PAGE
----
The two Chattanooga police officers caught on video allegedly drag racing their patrol cars have turned themselves in to the department's internal affairs division, according to police.
The two officers, Mikel Thomas and Mark Niethammer, identified themselves to command staff as the people in the video that surfaced over the weekend on Tuesday, Capt. Zac McCullough said.
The incident happened at 1810 Crutchfield Street around 8 p.m. on July 10, according to police.
Internal affairs investigators will now conduct formal interviews with the two officers, who were both hired in Nov. 2013, McCullough said.
"We'll look at the video and we'll look at any evidence that comes froward as a result of the interviews, as well as any departmental records that are available to us," McCullough said.
In the video, which was posted to YouTube and Facebook, an unidentified man films the two patrol cars from a distance. The two cars pull up next to each other, stop, and then take off rapidly down the street, away from the camera.
The man behind the camera narrates the 35-second clip.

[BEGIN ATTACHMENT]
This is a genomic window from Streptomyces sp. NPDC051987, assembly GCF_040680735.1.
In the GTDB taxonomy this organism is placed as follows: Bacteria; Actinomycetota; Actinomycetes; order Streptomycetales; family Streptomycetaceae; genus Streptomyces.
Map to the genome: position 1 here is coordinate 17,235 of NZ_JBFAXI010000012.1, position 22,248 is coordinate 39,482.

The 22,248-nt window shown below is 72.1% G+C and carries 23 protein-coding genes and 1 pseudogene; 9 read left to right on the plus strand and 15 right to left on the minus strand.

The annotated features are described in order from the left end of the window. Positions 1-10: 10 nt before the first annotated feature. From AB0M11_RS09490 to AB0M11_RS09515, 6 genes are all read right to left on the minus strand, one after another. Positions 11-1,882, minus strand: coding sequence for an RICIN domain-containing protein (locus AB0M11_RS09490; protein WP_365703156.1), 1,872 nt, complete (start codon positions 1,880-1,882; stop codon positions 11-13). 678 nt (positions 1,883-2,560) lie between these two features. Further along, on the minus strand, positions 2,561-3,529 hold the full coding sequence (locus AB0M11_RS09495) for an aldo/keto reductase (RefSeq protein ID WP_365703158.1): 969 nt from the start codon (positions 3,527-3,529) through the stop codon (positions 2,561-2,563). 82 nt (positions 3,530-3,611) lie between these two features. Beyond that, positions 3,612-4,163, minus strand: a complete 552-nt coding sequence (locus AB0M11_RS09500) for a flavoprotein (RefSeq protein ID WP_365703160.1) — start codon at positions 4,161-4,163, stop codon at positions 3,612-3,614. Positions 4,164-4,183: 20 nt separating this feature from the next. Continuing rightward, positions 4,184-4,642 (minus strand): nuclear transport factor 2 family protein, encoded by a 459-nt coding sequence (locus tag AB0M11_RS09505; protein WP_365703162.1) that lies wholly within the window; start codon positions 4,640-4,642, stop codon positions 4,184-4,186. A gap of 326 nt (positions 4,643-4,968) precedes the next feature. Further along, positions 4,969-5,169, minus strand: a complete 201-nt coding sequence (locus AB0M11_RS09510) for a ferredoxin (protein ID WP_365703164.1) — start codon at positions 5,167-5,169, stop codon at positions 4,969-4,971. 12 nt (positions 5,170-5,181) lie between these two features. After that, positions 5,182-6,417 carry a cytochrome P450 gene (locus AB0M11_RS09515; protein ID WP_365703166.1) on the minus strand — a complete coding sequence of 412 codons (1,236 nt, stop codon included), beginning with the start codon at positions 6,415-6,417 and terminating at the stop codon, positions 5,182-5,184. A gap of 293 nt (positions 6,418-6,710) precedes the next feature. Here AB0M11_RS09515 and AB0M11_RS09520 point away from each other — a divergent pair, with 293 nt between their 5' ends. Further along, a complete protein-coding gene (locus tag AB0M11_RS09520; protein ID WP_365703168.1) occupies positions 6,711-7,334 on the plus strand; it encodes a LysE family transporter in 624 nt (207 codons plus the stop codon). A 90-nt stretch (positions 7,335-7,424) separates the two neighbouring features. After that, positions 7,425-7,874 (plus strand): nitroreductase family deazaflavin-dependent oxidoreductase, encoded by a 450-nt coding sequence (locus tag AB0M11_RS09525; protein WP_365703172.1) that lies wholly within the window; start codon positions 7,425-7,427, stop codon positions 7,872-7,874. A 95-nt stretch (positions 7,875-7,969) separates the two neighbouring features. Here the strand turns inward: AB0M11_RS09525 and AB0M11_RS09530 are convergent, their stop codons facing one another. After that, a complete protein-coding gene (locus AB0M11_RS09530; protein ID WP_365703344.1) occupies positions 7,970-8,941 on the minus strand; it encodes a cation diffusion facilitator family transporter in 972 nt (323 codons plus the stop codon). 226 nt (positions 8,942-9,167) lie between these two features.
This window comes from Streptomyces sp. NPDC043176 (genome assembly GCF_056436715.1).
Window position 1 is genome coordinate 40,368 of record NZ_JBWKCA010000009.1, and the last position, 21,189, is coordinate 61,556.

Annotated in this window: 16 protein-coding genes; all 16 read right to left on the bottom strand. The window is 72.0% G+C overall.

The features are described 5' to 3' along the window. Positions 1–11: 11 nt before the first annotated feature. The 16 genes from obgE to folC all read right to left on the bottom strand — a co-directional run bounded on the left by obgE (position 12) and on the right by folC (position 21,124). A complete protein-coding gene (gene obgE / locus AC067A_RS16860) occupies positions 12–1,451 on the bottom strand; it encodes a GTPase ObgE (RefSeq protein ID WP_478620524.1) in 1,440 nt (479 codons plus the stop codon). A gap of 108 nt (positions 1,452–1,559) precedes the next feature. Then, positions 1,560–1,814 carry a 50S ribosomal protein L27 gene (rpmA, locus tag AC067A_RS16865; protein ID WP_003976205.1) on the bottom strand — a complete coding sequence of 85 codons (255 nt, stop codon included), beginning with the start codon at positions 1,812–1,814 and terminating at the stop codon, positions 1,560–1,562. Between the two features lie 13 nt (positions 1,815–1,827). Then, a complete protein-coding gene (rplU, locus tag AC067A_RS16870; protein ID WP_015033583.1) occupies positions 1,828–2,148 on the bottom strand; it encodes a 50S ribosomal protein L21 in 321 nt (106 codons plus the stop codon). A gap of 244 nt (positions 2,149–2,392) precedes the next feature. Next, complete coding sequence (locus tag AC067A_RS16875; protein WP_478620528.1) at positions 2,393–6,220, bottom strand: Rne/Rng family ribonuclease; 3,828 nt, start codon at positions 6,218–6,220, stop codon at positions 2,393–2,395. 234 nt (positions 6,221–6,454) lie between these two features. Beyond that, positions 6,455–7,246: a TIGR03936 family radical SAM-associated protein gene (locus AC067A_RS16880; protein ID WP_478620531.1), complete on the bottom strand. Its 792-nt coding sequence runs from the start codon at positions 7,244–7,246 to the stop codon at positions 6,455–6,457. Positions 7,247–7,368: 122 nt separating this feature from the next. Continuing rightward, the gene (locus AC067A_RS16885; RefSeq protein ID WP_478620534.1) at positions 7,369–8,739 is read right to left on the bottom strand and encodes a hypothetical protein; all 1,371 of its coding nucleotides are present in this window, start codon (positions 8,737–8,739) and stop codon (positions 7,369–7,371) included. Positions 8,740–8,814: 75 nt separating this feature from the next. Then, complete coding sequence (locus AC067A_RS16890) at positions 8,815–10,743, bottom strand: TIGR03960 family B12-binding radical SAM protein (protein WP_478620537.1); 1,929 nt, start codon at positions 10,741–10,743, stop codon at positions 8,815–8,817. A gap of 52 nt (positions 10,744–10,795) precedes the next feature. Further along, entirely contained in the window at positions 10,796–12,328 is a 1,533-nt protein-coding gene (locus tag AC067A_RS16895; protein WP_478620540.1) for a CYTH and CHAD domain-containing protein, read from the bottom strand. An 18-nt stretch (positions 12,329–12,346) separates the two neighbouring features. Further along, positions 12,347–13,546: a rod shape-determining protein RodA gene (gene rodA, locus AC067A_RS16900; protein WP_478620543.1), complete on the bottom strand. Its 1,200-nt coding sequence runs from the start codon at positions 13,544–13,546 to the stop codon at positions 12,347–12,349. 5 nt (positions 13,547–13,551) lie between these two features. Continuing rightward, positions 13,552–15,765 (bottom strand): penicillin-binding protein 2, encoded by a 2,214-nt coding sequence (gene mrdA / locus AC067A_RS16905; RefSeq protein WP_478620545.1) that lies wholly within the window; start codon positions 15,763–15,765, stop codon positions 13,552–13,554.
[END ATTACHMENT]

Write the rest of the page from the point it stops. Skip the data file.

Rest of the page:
"Look at these two cops," he says with a Southern accent, "Look like they're going to try to drag race each other down the road here. Parking right beside each other. They might be getting ready to - yep there they go. Tax dollars going to the good folks. They all both suck. Idiots."
The man who recorded the video has been contacted by the police but so far has declined to speak with internal affairs investigators, McCullough said. Citizens are not required to speak with police during internal affairs investigations.
"While we do desire to have all the facts in the case, we respect his decision," McCullough said.
The creator of the video also did not respond to requests for comment from the Times Free Press.
McCullough said it would be a violation of department policy if the two officers were actually drag racing, although he added that that has not been confirmed in this incident.
"In general, yes, if an officer engaged in a drag race it would be a policy violation," he said.
Thomas and Niethammer both work second shift as patrol officers in the area where the incident happened, called Echo Zone.